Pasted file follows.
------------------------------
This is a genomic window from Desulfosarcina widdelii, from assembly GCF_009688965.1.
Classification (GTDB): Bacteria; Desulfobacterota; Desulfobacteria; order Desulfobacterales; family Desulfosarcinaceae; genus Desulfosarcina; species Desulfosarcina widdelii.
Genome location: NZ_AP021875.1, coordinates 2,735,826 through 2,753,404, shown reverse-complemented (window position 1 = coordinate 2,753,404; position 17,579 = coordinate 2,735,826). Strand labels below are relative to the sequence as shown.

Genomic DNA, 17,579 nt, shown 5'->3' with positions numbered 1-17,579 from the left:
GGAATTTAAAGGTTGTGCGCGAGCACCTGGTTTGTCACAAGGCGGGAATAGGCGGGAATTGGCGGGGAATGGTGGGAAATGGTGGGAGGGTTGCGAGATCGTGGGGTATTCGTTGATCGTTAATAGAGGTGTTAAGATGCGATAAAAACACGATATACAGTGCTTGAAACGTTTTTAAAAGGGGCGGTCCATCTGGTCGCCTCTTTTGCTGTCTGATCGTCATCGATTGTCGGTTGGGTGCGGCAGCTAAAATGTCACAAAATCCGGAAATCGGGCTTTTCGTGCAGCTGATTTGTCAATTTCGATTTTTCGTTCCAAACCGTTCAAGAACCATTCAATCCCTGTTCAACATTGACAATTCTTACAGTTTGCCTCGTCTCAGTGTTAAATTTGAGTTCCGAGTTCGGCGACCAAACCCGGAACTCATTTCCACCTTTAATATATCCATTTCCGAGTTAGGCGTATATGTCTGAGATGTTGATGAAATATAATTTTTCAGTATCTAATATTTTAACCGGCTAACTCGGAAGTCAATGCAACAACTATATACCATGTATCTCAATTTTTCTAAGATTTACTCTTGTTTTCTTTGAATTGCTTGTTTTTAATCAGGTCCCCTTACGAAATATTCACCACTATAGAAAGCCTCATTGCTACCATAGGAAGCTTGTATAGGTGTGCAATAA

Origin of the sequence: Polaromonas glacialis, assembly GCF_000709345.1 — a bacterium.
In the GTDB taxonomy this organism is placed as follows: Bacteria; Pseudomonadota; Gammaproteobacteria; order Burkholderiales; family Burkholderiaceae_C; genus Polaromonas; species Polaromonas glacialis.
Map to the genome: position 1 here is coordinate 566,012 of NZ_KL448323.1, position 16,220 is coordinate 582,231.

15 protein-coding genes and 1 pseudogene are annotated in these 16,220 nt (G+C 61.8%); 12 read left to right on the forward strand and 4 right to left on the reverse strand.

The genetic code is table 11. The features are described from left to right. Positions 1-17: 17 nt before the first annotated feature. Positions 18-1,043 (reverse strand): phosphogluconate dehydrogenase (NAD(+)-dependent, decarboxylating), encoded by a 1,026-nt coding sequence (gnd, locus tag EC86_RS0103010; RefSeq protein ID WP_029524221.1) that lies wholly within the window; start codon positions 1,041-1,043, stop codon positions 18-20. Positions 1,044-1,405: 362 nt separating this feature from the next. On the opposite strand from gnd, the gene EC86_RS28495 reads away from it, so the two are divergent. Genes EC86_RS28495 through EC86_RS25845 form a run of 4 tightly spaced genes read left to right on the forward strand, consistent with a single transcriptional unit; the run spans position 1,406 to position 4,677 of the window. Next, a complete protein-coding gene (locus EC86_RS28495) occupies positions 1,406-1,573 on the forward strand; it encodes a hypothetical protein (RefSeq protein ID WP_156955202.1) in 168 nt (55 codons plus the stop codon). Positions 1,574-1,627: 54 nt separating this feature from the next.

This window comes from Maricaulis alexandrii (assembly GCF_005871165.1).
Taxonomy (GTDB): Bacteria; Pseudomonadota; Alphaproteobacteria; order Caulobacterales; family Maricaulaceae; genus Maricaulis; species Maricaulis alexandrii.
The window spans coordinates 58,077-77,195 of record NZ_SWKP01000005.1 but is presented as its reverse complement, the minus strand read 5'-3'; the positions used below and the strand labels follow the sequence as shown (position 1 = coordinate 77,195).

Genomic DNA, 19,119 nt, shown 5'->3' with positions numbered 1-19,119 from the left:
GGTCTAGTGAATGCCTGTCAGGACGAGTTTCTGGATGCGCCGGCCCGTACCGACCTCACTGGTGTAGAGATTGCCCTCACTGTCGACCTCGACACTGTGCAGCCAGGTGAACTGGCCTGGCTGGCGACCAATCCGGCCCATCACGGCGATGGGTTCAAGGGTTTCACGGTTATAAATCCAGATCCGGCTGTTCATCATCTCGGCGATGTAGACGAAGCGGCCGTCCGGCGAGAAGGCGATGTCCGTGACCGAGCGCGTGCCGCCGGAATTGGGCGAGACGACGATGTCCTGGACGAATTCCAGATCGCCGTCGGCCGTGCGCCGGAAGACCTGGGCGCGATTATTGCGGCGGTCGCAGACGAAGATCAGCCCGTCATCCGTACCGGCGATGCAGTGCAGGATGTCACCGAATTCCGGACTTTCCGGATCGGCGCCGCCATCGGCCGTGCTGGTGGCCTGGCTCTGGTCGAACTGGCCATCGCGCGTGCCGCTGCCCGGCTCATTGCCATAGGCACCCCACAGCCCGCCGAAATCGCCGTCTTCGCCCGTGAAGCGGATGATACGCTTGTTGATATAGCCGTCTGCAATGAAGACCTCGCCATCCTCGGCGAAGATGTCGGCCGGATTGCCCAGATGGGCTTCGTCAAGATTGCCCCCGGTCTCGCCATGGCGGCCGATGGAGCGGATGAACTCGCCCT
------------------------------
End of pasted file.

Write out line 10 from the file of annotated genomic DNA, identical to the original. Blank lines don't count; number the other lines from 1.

The genetic code is table 11. The features are described from left to right. Positions 1-17: 17 nt before the first annotated feature. Positions 18-1,043 (reverse strand): phosphogluconate dehydrogenase (NAD(+)-dependent, decarboxylating), encoded by a 1,026-nt coding sequence (gnd, locus tag EC86_RS0103010; RefSeq protein ID WP_029524221.1) that lies wholly within the window; start codon positions 1,041-1,043, stop codon positions 18-20. Positions 1,044-1,405: 362 nt separating this feature from the next. On the opposite strand from gnd, the gene EC86_RS28495 reads away from it, so the two are divergent. Genes EC86_RS28495 through EC86_RS25845 form a run of 4 tightly spaced genes read left to right on the forward strand, consistent with a single transcriptional unit; the run spans position 1,406 to position 4,677 of the window. Next, a complete protein-coding gene (locus EC86_RS28495) occupies positions 1,406-1,573 on the forward strand; it encodes a hypothetical protein (RefSeq protein ID WP_156955202.1) in 168 nt (55 codons plus the stop codon). Positions 1,574-1,627: 54 nt separating this feature from the next.